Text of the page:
Drastic flood insurance changes set for 2014Jan 29th, 2013 | By Jessica Gonzalez | Category: news
Due to legislation passed in July of 2012—the Biggert-Waters Flood Insurance Reform and Modernization Act— there will be major changes coming to the National Flood Insurance Program in 2014, with changes for business owners coming into effect August of 2013: federal subsidized flood insurance will end, homeowners who rebuilt after Hurricane Katrina will no longer be grandfathered in, and premiums will be priced based on the damage history of a property, among other changes. All
in all, homeowners can expect to see an annual increase of at least 20 percent for the next five years.
The National Flood Insurance Program and FEMA conducted public meetings in Belle Chasse, Port Sulphur, Pointe-a-la-Hache and Buras discussing the Biggert- Waters Act and its effect on the future of Plaquemines Parish. FEMA’s new base-flood elevation
on the maps requires home and business owners outside of the 100-year protection system—south of the Oakville Flood Wall on the Westbank, and the entire Eastbank— to elevate between 16 and 21-feet, depending on the area, to avoid a massive rate hike.
At the January 24 council meeting in Pointe-a-la-Hache, the Plaquemines Parish Council and Parish President Billy Nungesser urged the public to get informed on the sweeping changes to flood insurance.
“My understanding, on the briefing I received, is that anyone building will have to build to the new elevations, if you’ve already built below those new flood elevations your rate will be unaffordable,” said Nungesser.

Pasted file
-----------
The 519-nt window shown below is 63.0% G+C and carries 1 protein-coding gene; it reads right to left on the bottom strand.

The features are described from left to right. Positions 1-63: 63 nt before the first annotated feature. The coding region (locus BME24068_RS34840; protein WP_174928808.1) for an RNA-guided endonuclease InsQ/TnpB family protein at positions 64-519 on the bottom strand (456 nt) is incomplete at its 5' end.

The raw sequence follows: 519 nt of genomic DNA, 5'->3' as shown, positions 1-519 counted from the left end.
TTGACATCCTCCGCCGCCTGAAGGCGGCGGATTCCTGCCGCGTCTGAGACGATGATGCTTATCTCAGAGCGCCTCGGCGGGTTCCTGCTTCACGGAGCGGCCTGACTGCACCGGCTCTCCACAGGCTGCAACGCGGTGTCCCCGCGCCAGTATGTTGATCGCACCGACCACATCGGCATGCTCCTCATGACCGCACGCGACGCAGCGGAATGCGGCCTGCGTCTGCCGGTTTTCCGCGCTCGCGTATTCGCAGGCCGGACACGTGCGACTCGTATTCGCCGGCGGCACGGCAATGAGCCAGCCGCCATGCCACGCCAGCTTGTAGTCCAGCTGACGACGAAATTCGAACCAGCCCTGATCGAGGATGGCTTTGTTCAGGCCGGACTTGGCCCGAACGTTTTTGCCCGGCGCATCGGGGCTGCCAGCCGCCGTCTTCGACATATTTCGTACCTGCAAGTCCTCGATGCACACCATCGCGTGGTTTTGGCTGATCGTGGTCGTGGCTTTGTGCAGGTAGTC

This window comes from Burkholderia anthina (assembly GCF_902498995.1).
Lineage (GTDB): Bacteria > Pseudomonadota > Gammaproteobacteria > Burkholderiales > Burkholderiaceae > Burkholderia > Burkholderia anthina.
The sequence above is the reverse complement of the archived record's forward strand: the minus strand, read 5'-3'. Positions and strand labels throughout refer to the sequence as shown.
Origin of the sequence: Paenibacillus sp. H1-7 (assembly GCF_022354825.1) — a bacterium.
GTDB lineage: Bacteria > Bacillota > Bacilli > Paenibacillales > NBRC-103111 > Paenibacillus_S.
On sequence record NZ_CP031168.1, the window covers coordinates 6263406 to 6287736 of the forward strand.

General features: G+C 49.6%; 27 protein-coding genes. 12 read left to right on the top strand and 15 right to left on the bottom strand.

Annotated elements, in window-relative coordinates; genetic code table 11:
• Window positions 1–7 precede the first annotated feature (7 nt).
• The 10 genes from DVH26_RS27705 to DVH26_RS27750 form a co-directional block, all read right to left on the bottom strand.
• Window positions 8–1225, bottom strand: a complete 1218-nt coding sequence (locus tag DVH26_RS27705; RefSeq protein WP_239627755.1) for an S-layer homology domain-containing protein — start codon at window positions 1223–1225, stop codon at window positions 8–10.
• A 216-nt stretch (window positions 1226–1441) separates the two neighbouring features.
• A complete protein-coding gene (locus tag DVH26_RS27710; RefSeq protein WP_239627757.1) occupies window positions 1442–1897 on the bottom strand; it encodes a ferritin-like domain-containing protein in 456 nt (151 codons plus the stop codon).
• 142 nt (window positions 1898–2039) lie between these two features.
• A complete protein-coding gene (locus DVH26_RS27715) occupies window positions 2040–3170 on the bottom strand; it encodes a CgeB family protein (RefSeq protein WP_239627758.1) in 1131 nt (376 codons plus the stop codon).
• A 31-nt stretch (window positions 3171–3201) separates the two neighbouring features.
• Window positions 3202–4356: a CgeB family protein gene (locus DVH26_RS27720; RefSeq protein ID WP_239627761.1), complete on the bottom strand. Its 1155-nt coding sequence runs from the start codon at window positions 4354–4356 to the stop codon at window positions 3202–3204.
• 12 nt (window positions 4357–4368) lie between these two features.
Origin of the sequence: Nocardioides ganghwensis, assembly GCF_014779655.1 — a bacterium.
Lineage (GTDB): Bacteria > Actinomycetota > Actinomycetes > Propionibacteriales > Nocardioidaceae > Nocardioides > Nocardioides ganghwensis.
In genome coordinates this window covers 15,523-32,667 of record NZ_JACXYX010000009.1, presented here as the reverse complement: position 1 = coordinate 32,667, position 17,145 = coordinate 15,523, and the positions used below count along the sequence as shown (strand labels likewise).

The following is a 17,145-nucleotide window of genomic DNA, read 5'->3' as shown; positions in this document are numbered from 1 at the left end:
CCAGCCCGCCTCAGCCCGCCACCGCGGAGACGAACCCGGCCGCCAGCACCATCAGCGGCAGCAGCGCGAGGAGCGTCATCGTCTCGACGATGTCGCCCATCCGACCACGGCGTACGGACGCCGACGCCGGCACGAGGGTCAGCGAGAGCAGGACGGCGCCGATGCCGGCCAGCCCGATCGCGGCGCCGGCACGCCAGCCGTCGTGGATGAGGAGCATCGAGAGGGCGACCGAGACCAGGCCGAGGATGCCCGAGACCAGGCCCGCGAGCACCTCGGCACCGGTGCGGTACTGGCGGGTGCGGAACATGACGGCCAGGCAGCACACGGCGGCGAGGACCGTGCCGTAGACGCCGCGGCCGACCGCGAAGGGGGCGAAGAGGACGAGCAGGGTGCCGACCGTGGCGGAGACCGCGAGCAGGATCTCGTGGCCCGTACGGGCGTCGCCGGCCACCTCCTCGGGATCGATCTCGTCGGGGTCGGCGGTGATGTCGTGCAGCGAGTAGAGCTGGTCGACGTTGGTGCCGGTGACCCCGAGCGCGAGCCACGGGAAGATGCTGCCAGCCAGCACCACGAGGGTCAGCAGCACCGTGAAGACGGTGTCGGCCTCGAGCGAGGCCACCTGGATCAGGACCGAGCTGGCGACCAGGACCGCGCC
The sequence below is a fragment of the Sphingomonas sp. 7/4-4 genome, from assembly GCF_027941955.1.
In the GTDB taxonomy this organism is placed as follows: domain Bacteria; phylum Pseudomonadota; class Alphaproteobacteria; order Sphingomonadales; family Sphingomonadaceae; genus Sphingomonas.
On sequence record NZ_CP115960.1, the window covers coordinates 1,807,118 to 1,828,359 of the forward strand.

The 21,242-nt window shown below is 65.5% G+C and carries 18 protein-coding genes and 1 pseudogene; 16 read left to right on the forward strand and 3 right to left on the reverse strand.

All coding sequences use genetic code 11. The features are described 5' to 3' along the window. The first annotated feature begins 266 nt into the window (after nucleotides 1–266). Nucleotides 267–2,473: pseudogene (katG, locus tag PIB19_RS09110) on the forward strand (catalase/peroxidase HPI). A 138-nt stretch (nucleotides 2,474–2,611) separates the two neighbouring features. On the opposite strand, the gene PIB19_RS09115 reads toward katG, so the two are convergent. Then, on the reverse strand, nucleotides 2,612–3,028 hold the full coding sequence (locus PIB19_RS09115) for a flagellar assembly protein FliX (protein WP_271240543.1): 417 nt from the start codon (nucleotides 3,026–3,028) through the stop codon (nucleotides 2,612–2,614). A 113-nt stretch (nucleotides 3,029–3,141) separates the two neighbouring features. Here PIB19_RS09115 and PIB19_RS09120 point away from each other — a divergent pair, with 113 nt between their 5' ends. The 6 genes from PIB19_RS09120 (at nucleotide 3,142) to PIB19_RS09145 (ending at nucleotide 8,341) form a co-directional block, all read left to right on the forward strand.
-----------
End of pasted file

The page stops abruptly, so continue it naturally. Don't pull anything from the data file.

The parish must adopt FEMA’s new flood maps by 2014, or the entire parish will not be eligible for flood insurance or federal disaster assistance.
“Alternative? We don’t have an alternative right now,” said Councilchair Byron Marinovich, after a resident asked what the parish’s options were. “Our only choice right now is to not adopt FEMA’s flood maps, or the whole parish will not be
eligible for flood insurance or federal assistance.”
Speaking to the challenge of repeatedly getting federal disaster funding for such a small community, Nungesser said that going forward, he would like to see the parish put away $5 million per year into disaster fund, as a precaution for future storms.
“Had St. Charles Parish not been devastated we would have been writing the whole check for this storm [Hurricane Isaac],” said Nungesser. “For future disasters, if we don’t see a large metro area receive the same damage the numbers will not qualify us for state or federal help, that’s something we need to plan long term for.”
Marinovich stated that he and other councilmen were “going to Washington in the next week or two to talk to delegates about this.”
Councilman Burghart Turner stated that “we should not adopt or accept these maps at this time.” Marinovich agreed.
Those from the professional sector are just as worried about sweeping changes. Local insurance agent Bill Bubrig says that as he and other insurance professionals see it, the most trouble lies not only for those rebuilding but the other structures that were built years ago to the old standards.
“After looking at the DFIRMs [new FEMA flood maps], it looks like everything in South Plaquemines is in a DV zone, which means you have to elevate 16 feet up to be in compliance,” said Bubrig. “You can’t take every house down there and expect them to elevate; you’re talking about thousands of dollars.”